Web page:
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5 interior design trends that will become popular in 2024
| Luna Vraa | Living

5 interior design trends that will become popular in 2024

Interior design and fashion often evolve in parallel, and many seasonal trends transcend between the two design universes. You can therefore look to the fashion universe to predict some of the biggest trends in interior design, and vice versa. Here we give you our predictions for some of the biggest micro and macro trends in interior design.

Bows - and lots of them

No one has escaped noticing that bows have been the hottest accessory during the last months of 2023, a trend that has started in the fashion world and slowly infiltrated the interior. The candle holders, wall lights, napkins and wine glasses all got a bow, whether it was a discreet feminine one or big voluminous velour bows.

Although the bow got its big breakthrough in late 2023, we are yet to see the bow reach its peak. During 2024, even more bows will appear at commercial fashion brands, making the bow more mainstream than high-fashion.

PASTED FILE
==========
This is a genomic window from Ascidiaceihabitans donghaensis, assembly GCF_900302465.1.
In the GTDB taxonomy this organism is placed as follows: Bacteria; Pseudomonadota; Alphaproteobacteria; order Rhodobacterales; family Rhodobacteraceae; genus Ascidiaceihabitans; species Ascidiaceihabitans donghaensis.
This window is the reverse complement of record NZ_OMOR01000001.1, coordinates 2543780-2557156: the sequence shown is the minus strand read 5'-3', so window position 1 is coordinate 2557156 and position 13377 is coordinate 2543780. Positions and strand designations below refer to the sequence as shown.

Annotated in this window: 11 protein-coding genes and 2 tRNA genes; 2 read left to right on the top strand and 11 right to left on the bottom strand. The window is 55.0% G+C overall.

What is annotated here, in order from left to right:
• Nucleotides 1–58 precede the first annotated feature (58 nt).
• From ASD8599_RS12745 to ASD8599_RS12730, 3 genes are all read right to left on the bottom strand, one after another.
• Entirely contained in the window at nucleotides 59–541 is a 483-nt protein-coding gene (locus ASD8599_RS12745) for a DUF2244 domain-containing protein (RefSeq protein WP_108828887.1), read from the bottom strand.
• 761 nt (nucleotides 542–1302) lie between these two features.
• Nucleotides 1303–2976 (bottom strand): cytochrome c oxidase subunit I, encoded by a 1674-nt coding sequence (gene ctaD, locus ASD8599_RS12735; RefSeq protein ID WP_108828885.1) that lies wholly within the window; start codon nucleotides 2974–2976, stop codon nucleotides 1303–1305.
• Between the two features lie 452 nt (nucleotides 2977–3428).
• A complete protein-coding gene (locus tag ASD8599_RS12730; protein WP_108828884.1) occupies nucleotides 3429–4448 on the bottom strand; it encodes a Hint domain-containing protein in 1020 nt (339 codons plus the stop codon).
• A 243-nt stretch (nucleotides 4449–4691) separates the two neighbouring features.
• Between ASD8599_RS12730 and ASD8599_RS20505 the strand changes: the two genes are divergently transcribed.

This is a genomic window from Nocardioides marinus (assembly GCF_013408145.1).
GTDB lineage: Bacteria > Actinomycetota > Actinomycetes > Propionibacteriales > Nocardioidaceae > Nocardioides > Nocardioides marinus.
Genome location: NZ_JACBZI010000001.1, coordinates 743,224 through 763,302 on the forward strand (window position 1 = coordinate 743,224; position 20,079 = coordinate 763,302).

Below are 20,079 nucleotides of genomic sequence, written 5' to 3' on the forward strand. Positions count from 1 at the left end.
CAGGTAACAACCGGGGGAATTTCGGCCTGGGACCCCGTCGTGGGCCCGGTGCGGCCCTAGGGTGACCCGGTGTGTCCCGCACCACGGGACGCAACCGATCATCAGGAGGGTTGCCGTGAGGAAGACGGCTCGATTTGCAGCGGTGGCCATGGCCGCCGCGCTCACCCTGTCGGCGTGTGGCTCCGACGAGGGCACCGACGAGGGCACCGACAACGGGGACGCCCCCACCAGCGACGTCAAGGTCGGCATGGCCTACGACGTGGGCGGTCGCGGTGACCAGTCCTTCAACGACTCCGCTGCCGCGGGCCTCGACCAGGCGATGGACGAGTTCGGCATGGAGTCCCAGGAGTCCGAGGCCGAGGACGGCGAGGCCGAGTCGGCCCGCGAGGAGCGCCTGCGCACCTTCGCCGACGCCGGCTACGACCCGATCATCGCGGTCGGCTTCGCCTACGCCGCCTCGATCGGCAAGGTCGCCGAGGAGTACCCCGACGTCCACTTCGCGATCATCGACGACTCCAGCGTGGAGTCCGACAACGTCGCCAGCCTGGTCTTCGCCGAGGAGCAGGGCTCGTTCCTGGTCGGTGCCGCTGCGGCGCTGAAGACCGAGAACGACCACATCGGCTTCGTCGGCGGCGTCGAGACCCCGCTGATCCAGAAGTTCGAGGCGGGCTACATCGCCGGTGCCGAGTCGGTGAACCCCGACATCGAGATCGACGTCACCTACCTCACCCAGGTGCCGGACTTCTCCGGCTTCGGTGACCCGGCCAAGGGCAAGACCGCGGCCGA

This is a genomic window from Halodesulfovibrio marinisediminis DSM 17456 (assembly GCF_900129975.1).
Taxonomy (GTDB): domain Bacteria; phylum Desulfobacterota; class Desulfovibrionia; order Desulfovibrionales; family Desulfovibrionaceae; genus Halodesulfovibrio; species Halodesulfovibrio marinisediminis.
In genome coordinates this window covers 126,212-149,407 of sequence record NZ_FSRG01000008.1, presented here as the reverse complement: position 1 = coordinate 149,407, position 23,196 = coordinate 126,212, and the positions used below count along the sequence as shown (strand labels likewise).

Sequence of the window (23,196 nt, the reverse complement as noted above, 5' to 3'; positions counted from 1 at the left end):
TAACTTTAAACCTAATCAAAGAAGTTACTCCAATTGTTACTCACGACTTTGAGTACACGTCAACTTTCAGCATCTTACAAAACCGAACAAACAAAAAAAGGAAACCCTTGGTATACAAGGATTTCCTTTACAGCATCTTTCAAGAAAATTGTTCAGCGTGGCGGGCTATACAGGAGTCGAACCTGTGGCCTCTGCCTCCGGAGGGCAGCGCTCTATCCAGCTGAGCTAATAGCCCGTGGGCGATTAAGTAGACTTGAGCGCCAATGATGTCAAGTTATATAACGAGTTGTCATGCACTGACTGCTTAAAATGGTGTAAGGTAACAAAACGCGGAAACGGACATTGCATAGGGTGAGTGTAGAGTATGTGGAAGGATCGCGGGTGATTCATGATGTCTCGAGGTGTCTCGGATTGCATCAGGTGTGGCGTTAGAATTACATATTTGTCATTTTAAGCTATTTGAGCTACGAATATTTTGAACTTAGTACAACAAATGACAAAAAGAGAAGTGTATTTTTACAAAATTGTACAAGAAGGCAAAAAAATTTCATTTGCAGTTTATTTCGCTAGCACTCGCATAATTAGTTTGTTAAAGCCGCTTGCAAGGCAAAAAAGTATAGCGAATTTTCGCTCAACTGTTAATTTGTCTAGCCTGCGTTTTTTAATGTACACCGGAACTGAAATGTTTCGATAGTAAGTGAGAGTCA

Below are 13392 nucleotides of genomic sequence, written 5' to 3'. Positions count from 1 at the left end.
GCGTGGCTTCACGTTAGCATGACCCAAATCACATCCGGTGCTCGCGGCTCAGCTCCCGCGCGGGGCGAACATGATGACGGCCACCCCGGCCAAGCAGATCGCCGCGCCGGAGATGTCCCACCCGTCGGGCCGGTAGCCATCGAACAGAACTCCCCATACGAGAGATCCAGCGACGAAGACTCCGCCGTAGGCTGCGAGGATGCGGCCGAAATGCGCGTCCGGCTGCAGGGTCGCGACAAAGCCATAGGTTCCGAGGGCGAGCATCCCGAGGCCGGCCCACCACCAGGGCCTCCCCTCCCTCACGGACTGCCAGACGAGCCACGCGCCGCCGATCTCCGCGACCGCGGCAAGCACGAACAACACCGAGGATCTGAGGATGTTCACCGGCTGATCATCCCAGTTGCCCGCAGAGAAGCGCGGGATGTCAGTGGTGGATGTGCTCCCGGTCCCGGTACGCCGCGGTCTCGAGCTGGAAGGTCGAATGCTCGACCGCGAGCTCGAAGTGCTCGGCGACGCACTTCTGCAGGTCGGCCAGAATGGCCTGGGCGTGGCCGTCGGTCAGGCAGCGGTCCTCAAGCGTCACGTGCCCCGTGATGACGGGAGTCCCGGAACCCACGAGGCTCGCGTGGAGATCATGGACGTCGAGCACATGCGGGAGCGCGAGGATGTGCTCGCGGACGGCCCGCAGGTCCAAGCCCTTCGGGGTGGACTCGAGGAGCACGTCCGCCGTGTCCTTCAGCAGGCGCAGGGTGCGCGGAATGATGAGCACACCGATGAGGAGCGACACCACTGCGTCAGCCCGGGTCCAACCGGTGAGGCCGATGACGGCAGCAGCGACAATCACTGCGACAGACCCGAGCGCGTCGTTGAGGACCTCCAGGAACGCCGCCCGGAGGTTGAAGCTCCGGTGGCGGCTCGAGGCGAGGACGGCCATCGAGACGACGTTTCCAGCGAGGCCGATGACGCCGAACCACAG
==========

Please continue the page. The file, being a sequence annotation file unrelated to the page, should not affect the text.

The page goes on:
Despite this, we don't predict that the bow tie will become a micro-trend in the homeware universe. After all, bows have adorned homes for centuries, especially around holidays like Christmas. However, the bow tie will remain a timeless element in the home, modernising itself by being part of everyday decor and table settings.

Chrome, stainless steel, polished aluminium - dear trend has many names

The early 2020s was the year of brass. Anything in brushed, polished or lacquered brass would adorn the home - even gold jewellery was a wardrobe must-have in these years. The golden hues were to be found in all elements of metal. But in 2024, we'll see a shift to cool silver-grey shades. A trend that has also transcended to the fashion world, where 'mixed metals' have become popular when it comes to combining jewellery and accessories.